Advice About Writing For @LabourTeachers

As you should know, we want 700-word pieces of writing from Labour supporting teachers. Details are here. Occasionally we might want something different, for instance, for Floating Voters Week or posts collecting views together (like this one). It is now almost two months since the relaunch and it’s been possible to see what does or does not work. Here is my advice on what makes for a good blogpost. Obviously this is just my opinion, not rules for submissions or a judgement of what has gone before.


  • Read Politics And The English Language by George Orwell. This is unbeatable advice for writing about politics.
  • Be original. The top ten most viewed posts since the relaunch include ones on  the attitudes of private tutors; teaching about homosexuality in a majority Muslim school, and the need for subject specialist teachers in primaries. Don’t worry about being obscure, people are more likely to read what they haven’t read blogs about before.
  • Write about what you know. Specific experiences in school that you have had that can be tied into policy bring the issues alive and start debate. It also provides the insight other political blogs won’t.
  • Promote your post on social media. Make sure that you don’t mind sharing what you have to say to everyone who knows you.
  • Be controversial. Argue with other posts. Raise points that you don’t think others will agree with. Have you seen our most popular post?


  • Use jargon or clichés. Familiar phrases prevent thought.  The terms I hate the most in education writing are “regurgitate facts” and “political football”, but there are so many others and they appear more often the weaker the argument presented is. For a definitive list of education babble, I refer you to the following masterpiece.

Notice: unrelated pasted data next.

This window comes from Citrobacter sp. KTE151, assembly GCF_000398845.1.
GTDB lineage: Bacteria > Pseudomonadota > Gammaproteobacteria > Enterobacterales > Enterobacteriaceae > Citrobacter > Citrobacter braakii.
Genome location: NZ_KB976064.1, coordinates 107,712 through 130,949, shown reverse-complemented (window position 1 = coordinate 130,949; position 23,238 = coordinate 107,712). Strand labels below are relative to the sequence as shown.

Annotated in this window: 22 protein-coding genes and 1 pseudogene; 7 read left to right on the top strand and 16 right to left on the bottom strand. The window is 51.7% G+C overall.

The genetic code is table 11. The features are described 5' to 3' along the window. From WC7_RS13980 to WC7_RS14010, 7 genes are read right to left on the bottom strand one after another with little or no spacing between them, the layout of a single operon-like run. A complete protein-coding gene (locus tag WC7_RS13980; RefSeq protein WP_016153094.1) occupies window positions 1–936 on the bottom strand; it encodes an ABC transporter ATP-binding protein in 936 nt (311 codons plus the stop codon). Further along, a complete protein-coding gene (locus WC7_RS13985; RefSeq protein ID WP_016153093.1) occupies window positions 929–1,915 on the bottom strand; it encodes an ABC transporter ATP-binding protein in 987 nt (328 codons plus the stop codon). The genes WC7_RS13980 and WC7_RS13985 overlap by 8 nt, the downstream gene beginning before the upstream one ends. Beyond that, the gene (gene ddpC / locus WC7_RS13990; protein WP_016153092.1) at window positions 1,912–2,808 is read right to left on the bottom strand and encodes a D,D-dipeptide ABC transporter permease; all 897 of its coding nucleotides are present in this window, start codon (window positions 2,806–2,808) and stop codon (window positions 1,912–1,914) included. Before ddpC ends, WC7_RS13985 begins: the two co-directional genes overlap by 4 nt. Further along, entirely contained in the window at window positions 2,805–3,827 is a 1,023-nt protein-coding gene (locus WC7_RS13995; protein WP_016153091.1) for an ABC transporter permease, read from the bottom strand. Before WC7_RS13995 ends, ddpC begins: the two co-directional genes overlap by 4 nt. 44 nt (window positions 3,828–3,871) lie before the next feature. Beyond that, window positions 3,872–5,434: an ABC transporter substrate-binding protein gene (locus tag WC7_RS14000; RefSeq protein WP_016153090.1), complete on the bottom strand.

• Assume that because an argument is widely used it isn’t stupid. There’s not actually a problem with having British values that some other countries share. Schools do not really resemble factories. Children don’t only misbehave in badly taught lessons. Think through what you are saying; is it something you would say if you’d never heard others say it? And never get your argument out of the Guardian, or any other publication that isn’t written by teachers. If we wanted the content of those publications we can find it for ourselves.
  • Use facts you haven’t researched for yourself. Whether it’s the claim that 40% of new teachers leave within a year; misquotations of everyone from Einstein to Wilshaw; bogus attempts to present current arguments as a constant throughout history, or dodgy etymologies of  words we use in education, there’s is no lack of bogus “facts” in education. Always check. Just Googling an alleged fact but with the words “misattributed” or “debunked” added will sort out most cases.
  • Get carried away with your own narrative. Personal experiences are interesting; your autobiography probably isn’t. Context for your opinions is useful; a commentary on education policy over the last 40 years isn’t.
  • Write about the “who” rather than the “what”. You may well prefer the decisions of educationalists to those of politicians, or the priorities of local authority officers to those of headteachers. However, there’s no reason for anybody else to share your preference unless you can tell us what those people you would give power to are actually likely to do and why we should want it done. And if we’re discussing that, then who does it is less interesting and less relevant than what they would do.

Beyond these points the best advice I can give you is to ask for help or ideas if you need to, and to be aware of what is actually wanted.

Thanks in advance. I look forward to hearing from you.


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